Burtz’s strategic partner is John Lampl of Leesburg, Virginia, who brings over 30 years of Asia-based manufacturing and product development to this project. Burtz and Lampl shook hands in 2019 to begin collaborations. Lampl had already successfully created a remake of the four-cylinder engine built by Willys and Ford for WWII and postwar Jeep use. Using that experience and the same Asian manufacturing operations greatly accelerated the fruition of the new Model A engine project.

The new parts are being produced in several factories that combine an entrepreneurial spirit with modern manufacturing methods. To date, more than 460 “New Engine” kits from several production runs have been delivered.

In addition to the $4000 block, crank, and connecting rod package, Burtz offers new 30-pound flywheels for $375, cylinder heads with a 6.5:1 compression ratio for $400, and replacement camshafts for $400. All parts are covered by a 1-year limited warranty, so long as they’re not used in motorsport or aircraft applications.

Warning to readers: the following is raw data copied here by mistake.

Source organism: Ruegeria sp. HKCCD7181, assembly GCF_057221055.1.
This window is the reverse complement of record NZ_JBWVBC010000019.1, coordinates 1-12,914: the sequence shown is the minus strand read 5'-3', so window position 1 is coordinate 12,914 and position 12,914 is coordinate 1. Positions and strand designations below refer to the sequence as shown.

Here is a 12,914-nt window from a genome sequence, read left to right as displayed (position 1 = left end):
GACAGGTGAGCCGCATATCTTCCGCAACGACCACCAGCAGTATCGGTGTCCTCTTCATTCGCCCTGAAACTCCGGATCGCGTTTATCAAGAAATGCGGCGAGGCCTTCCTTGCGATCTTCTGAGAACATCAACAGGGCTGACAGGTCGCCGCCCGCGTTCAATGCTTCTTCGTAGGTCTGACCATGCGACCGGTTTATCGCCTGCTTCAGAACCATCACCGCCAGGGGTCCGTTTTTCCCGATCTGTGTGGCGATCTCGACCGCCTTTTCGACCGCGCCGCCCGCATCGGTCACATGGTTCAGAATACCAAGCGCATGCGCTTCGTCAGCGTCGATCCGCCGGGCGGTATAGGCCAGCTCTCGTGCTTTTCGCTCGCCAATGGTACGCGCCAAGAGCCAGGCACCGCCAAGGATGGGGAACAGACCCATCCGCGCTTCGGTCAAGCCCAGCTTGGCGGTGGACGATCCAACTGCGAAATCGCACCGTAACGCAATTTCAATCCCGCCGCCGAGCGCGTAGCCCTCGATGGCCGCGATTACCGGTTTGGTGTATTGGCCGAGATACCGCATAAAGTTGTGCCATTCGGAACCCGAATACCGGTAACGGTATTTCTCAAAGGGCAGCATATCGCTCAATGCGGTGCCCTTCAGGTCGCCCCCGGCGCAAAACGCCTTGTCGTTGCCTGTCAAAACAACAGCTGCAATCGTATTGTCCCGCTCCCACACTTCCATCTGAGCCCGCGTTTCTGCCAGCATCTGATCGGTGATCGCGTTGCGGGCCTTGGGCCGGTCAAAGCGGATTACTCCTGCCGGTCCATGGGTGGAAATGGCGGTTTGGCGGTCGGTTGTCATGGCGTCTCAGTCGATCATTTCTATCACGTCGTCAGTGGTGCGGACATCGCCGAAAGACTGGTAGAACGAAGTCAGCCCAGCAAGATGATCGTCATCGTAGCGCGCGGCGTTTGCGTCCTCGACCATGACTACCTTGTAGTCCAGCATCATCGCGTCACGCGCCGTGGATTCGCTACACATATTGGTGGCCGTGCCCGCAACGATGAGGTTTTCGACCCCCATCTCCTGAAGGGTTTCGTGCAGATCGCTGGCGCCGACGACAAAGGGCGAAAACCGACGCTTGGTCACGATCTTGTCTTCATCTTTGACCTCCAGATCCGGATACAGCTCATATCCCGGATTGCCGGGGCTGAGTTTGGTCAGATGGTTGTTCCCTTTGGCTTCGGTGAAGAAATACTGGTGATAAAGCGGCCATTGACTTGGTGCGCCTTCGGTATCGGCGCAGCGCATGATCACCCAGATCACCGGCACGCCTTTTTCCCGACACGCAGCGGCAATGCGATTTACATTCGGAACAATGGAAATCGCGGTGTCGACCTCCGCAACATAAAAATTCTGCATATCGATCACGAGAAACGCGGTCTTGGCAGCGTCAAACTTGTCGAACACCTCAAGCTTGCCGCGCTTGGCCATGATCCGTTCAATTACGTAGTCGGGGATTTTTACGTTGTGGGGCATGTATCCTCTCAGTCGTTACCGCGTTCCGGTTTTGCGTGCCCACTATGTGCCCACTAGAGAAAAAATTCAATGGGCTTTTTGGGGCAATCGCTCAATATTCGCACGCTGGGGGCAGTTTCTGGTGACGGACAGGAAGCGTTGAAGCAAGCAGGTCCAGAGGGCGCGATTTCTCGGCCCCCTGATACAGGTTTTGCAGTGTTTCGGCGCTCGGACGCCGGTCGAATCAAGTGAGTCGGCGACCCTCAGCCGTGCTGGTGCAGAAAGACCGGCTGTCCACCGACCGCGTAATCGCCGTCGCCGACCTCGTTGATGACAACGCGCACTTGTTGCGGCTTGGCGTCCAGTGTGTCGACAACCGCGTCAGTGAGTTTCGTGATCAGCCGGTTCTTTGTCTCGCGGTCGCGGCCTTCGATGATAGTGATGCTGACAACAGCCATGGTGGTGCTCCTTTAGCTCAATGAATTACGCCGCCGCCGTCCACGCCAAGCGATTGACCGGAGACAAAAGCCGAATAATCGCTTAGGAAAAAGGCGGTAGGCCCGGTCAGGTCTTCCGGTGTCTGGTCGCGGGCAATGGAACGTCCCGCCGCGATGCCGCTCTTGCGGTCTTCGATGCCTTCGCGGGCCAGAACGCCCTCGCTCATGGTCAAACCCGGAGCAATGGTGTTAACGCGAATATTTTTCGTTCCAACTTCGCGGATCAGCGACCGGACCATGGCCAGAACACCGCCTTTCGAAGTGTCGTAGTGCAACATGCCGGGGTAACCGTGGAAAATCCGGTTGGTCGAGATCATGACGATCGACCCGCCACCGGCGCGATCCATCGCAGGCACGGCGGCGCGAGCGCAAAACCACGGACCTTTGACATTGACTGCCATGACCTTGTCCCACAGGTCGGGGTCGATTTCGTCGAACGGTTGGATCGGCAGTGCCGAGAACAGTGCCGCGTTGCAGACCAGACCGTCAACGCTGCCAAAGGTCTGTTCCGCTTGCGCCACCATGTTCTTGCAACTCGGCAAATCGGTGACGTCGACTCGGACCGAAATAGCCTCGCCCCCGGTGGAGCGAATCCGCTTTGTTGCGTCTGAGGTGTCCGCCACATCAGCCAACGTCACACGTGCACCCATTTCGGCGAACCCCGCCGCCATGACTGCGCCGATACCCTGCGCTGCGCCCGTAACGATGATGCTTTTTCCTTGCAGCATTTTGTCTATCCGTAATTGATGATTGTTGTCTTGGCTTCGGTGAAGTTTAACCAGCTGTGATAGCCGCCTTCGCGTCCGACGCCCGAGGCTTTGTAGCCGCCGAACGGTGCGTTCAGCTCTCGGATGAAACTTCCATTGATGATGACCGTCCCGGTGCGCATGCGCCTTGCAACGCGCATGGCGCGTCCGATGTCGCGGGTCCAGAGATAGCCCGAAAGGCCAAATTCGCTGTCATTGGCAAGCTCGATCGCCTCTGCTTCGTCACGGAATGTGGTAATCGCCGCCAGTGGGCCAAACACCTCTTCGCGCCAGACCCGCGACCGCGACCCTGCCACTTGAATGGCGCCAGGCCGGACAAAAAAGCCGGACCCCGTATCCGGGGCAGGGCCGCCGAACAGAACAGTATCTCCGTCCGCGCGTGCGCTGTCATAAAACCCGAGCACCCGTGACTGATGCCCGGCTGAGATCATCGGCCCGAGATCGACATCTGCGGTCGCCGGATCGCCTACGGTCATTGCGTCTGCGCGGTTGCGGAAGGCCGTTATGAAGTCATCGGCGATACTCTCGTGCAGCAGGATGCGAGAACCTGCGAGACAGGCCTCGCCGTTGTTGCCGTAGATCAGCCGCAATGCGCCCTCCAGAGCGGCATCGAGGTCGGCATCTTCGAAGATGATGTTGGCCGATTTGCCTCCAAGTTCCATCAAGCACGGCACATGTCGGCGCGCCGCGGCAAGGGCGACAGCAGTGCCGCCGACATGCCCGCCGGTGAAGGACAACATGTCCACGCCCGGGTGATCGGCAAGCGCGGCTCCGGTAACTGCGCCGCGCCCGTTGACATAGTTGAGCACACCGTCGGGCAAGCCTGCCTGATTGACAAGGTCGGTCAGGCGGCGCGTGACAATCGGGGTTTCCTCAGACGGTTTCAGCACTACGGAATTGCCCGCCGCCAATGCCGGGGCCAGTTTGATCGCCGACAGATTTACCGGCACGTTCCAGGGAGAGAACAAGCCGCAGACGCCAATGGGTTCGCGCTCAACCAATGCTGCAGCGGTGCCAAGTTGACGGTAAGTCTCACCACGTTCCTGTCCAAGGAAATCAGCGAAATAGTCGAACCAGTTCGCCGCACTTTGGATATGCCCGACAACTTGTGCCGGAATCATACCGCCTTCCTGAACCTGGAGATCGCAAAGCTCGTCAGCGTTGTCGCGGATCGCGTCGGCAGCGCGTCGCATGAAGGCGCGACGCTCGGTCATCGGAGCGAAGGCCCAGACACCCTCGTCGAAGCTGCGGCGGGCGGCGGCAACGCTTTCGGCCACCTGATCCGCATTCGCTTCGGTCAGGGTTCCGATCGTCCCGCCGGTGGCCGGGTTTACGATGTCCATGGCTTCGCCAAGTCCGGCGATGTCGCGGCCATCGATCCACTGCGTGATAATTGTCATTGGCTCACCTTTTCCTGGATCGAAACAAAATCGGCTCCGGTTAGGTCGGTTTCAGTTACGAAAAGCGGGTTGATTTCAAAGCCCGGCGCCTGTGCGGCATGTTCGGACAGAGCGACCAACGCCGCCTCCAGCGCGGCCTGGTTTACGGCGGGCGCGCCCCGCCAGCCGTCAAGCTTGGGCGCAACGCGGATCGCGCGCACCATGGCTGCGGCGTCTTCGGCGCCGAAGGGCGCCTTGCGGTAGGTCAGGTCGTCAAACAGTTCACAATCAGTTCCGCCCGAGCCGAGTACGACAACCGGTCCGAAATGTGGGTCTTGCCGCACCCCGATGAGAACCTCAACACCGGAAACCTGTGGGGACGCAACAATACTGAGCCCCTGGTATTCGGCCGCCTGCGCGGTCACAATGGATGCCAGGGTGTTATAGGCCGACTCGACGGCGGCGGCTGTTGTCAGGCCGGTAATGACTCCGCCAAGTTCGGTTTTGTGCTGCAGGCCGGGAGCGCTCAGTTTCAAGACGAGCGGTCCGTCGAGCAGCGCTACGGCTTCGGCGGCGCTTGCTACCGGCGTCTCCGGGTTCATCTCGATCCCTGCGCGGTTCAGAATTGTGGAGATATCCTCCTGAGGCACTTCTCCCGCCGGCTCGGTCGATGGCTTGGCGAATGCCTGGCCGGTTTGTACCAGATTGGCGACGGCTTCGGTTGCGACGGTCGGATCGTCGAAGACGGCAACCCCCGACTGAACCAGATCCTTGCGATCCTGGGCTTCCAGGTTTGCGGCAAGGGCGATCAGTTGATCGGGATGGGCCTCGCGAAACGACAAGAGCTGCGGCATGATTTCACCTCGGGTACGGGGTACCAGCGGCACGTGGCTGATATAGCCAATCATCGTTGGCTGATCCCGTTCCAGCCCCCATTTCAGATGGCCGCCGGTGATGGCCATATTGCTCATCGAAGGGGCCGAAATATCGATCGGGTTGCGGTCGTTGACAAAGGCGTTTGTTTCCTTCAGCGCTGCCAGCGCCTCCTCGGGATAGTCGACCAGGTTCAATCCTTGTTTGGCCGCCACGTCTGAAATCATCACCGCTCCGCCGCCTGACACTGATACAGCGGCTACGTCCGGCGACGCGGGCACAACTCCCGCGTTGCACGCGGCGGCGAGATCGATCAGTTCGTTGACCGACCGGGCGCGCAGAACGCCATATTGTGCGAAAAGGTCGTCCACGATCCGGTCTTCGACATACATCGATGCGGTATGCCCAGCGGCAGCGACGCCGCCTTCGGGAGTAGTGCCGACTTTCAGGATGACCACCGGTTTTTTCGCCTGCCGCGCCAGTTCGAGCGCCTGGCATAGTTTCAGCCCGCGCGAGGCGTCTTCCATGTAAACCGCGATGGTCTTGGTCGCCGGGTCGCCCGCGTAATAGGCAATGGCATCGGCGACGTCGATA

“Our combination of quality, reliability, price, and factory appearance means that we have no direct competitors,” Burtz says. If you’re looking to keep your Model A humming sweetly, now you know where to look.

Ford Model A fall drive front
Gabe Augustine




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    The US really needs to get it’s stuff together when we can’t even cast an (understandably modified) Model A block on home turf. Folks have excuses longer than my arm on how great this global economy and ambiguous origin of manufacture situation is, but I suspect like a lot of things, by the time we figure out it’s a bad idea it will be too late

    It’s astounding to think that it is economical to ship anything across the ocean so much cheaper than it can be made on home soil.

    Labor costs are often cited. Taxes, fees, and other regulated compliance are a huge factor. You make something in the USA or Canada you have to follow all sorts of rules the “competition” may not.